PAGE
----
“Today’s hearing with Avril Haines reinforced exactly why she’s the right person to lead our Intelligence Community in this moment of global upheaval. She is a trailblazing pick — the first woman to hold that role — demonstrating what former Republican Senator, and Trump Director of National Intelligence, Dan Coats called “the capabilities, qualities and leadership to be the next DNI,” the Biden transition team said in a statement.
“With the world in crisis, it is critical for the Senate to move quickly to confirm Haines to this vital position. The president-elect needs her in place to help lead our national security efforts across the range of threats we face, from public health crises to cyber attacks and terrorist plots,” the team added.
Here’s what they’re saying about Haines’s testimony:
Former DNI Dan Coats via Natasha Bertrand: Former DNI Dan Coats is introducing Haines now. “After several conversations and personal meetings with Avril, there is no doubt in my mind that PE Biden has chosen someone who has all the capabilities, qualities and leadership to be the next DNI,” he says. [Tweet, 01/19/21]
Senator Ron Wyden: This is huge: Incoming DNI, Avril Haines, just committed to releasing an unclassified report on the brutal murder of Jamal Khashoggi. For two years, I’ve been fighting for transparency and accountability for those responsible. We are closer than ever to getting #JusticeForJamal. [Tweet, 01/19/21]
Jeff Seldin: “I know you will hit the ground running” Senate Intelligence Committee Vice Chair @MarkWarner tells DNI nominee Avril Haines, adding he is confident she will be confirmed [Tweet, 01/19/21]
Dan Baer, Former Ambassador to the OSCE: “Yes, Senator…actually, we will follow the law” Avril Haines says, quietly drawing the most important distinction between herself and her soon-to-be immediate predecessors. [Tweet, 01/19/21]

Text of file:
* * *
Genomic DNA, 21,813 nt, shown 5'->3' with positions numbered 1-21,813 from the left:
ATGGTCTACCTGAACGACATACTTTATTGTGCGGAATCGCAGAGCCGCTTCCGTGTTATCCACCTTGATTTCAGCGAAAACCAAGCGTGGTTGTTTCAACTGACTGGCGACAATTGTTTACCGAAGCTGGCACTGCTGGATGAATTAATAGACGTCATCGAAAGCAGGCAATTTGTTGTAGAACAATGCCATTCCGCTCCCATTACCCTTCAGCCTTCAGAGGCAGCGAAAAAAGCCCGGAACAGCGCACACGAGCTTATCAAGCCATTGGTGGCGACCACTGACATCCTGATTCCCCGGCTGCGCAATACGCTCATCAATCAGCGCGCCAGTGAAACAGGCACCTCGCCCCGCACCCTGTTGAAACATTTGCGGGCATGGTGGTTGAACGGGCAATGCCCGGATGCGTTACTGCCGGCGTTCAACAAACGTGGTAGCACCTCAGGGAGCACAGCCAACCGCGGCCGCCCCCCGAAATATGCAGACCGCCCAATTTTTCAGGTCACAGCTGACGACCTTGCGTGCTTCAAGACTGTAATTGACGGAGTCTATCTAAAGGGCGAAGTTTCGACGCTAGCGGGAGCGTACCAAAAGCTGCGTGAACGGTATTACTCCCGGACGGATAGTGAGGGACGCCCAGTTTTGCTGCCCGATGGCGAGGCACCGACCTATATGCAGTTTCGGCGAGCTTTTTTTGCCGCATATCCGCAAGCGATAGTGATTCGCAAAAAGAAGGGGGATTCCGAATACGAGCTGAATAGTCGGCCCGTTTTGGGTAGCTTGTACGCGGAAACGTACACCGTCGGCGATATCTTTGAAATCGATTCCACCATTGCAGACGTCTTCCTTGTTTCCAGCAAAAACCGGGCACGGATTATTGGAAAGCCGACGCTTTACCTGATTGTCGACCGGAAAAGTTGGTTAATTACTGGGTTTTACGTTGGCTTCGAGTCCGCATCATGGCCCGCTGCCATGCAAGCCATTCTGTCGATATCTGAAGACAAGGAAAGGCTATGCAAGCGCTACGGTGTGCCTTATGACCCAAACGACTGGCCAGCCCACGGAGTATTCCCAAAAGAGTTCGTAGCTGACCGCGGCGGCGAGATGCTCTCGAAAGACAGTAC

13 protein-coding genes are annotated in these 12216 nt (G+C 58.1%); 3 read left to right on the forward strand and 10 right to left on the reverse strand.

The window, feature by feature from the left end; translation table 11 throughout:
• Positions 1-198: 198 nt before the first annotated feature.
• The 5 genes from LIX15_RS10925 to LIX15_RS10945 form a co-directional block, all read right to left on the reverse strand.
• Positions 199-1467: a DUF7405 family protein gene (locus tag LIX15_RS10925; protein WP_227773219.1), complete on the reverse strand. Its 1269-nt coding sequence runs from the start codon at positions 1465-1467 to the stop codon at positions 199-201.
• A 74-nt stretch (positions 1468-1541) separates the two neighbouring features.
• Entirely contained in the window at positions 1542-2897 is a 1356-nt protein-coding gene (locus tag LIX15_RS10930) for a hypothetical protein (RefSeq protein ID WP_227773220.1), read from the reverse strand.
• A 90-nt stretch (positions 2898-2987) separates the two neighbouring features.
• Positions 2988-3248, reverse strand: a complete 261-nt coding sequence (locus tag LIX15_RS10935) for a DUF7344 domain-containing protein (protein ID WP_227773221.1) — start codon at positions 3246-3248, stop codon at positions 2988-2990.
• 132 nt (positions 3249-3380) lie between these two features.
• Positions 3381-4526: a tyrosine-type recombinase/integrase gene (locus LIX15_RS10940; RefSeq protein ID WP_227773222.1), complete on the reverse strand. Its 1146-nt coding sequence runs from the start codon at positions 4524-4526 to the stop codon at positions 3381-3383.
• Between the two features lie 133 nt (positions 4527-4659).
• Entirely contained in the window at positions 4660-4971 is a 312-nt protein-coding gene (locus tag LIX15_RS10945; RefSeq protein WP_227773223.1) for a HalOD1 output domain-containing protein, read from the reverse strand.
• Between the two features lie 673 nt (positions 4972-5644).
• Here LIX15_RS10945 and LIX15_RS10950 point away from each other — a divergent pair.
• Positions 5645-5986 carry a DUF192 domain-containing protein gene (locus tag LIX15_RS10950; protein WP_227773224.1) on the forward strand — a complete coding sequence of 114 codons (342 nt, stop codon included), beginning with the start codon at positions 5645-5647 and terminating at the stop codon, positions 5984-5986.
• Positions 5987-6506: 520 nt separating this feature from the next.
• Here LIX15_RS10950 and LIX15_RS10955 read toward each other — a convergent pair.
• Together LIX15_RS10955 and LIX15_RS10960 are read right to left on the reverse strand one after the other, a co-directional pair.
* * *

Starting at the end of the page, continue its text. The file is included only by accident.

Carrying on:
David Rothkopf: Real leadership. You’ll see plenty of quality folks on the Biden Team and Avril Haines is among the best of the best. [Tweet, 01/19/21]
Former CIA Chief of Staff Jeremy Bash via Andrea Mitchell: On Avril Haines confirmation hearing, Jeremy Bash: “She has seen national security decision making from a variety of different vantage points. She’s very close to the incoming leadership of CIA, the NSA Jake Sullivan…” (1/2) #AMRstaff
Bash: “…and the President-Elect and the Vice President-Elect. They have a lot of faith and confidence in her and the job she’ll do.” (2/2) #AMRstaff [Tweet, 01/19/21]
Oona Hathaway, Yale Law School: Watching this hearing, one can’t help but breathe a huge sigh of relief that the intelligence community will have such deeply informed, smart, measured, depoliticized leadership. She’s also giving a master class in how to handle a hearing like this. [Tweet, 01/19/21]
NYT: Avril Haines, pick for national intelligence director, says she’ll help with a public threat assessment of QAnon.
Avril D. Haines, President-elect Joseph R. Biden’s nominee to be the next director of national intelligence, told senators on Tuesday that she would assist the F.B.I. and Department of Homeland Security with a public written assessment of the threat from QAnon.
The topic came up at Ms. Haines’s confirmation hearing before the Senate Intelligence Committee, nearly two weeks after the Capitol was infiltrated by a pro-Trump mob, including some followers of QAnon, a wide-ranging online conspiracy movement that has falsely claimed that President Trump is on a crusade to rid the world of satanic pedophiles organized by the Democratic Party and Hollywood celebrities.
Several Democratic senators on Tuesday asked Ms. Haines about the threat of right-wing extremist groups. In her responses, Ms. Haines had to walk a fine line, as the intelligence agencies are restricted in the information they can collect about Americans and American groups.
She said that if she was confirmed, she would make sure the intelligence agencies “look at connections between folks in the U.S. and externally and foreign,” but made clear that the F.B.I. and Homeland Security must take the lead on such investigations.
She also said that she would help establish a foreign malign influence center in the intelligence community.
Senator Martin Heinrich, Democrat of New Mexico, asked Ms. Haines about a letter he wrote to the F.B.I. and Homeland Security Department about QAnon’s “spread of disinformation.”
Mr. Heinrich asked Ms. Haines if she would commit to helping with that assessment. She said she would look for answers on how “foreign influence operations” are affecting QAnon.
“The intelligence community is focused on foreign intelligence and on foreign threats,” she said. “But there is a critical role that it can play and does play in supporting the work that’s done by others.”